The other player is Rupert Murdoch. Berlusconi, though he was—and still is—a powerful media tycoon, is not unique in that category, or in the scope of his ambitions. Murdoch, who shares Berlusconi’s varieties of cunning, if not his cruise-ship charm, and who has not complicated his life by running for political office, is gradually assembling a share of Italy’s media market, although Berlusconi has tried with a certain degree of success to keep him out. But Murdoch is not about to give up the struggle now, not when tabloid journalists have been offered such a banquet of Italian gossip to feast upon, much of it, until recently, at the prime minister’s expense.

Nor can Berlusconi trust nature, to judge by the recent mudslides in Sicily, not when Italy stands at the junction of two tectonic plates, and at a time when Italians worry that global warming may be responsible for strange weather and violent, tropical-style storms (to say nothing of the threat that rising seas pose to Venice). To be sure, nature played into his hands with the April earthquake in L’Aquila, a beautiful town in Abruzzo, a region of hardy, industrious mountain people where the prime minister could touch down easily by helicopter from Rome to offer personal comfort—and indeed accessibility has been one of Berlusconi’s strongest assets throughout his political career.

The mudslides of October happened on precipitous volcanic hillsides developed against every law of gravity by unscrupulous builders, and in a region where the population, from long negative experience, is suspicious of any government. In Sicily, Berlusconi was received by victims of the mudslides as if he were part of the problem; as indeed he has been, by repeatedly favoring legislation that has dropped sanctions against just the kinds of illegal construction that slid down the hills around Messina—itself the site of one of the world’s most devastating earthquakes, which may have killed as many as two hundred thousand people in 1908. Surely the houses that came down in the recent mudslides would do no better against seismic shock.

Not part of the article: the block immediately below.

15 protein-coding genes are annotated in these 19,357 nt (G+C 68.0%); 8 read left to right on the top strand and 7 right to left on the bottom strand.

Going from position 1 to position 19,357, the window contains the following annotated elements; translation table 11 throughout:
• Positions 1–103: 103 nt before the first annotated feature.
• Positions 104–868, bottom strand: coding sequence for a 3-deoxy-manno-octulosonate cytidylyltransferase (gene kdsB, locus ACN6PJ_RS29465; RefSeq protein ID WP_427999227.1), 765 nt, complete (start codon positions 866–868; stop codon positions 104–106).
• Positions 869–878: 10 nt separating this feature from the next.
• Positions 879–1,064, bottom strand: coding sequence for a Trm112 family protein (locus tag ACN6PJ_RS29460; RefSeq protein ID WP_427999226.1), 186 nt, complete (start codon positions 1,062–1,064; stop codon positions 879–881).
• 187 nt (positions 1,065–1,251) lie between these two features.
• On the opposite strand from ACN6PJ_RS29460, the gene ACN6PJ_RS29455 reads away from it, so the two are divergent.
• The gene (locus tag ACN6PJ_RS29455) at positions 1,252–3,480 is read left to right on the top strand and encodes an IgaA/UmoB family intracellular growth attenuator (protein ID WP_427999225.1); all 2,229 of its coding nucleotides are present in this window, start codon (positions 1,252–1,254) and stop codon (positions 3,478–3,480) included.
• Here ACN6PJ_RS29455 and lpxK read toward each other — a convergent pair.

It was a Sicilian, after all, Giuseppe Tomasi di Lampedusa, who distilled the paradox of modern Italy: “If we want everything to stay as it is, everything has to change!” (“Se vogliamo che tutto rimanga come è, bisogna che tutto cambi!“) In the land of Julius Caesar—a brilliant politician who nonetheless mismeasured, fatally, the temper of the Roman Senate—it is hard to fathom why, as political animals, we can never seem to ingest the most basic laws of cause and effect. For in the end, Piero Marrazzo’s sad, sordid story redounds as much against Silvio Berlusconi and every other member of the Caste as it does in the prime minister’s favor. In any event, among Italian politicians, the one who best rewards watching these days is Gianfranco Fini, whose moves, wherever they take him, are premeditated and intelligent.

Besides, Berlusconi is no longer the politician who most inspires Italians of every political stripe, despite what his polls continue to tell him. That politician exists, but his name is Barack Obama, a man whose health plan poses no threat in a country long used to socialized medicine, and whose message of change resonates in this tired, cynical country with at least as much force as it has in the United States.

—November 4, 2009

Postscript—November 16, 2009: In the last two weeks, Berlusconi has made yet another attempt to evade his impending trials by encouraging, through his spooky, clever lawyer, Niccolò Ghedini (who is also a member of Parliament), a “disegno di legge” (a proposed law) that would nullify any legal processes that have gone on for more than a certain number of years, which would erase, along with Berlusconi’s charges of corruption, some long-standing class action suits (notably one for asbestos pollution), and criminal trials that involve Italy’s various Mafias. The uproar has been immediate—with the Democratic Party finally making some kind of concerted response—and the Freedom People have already backpedaled, although not entirely. Veronica Lario proceeds with her divorce.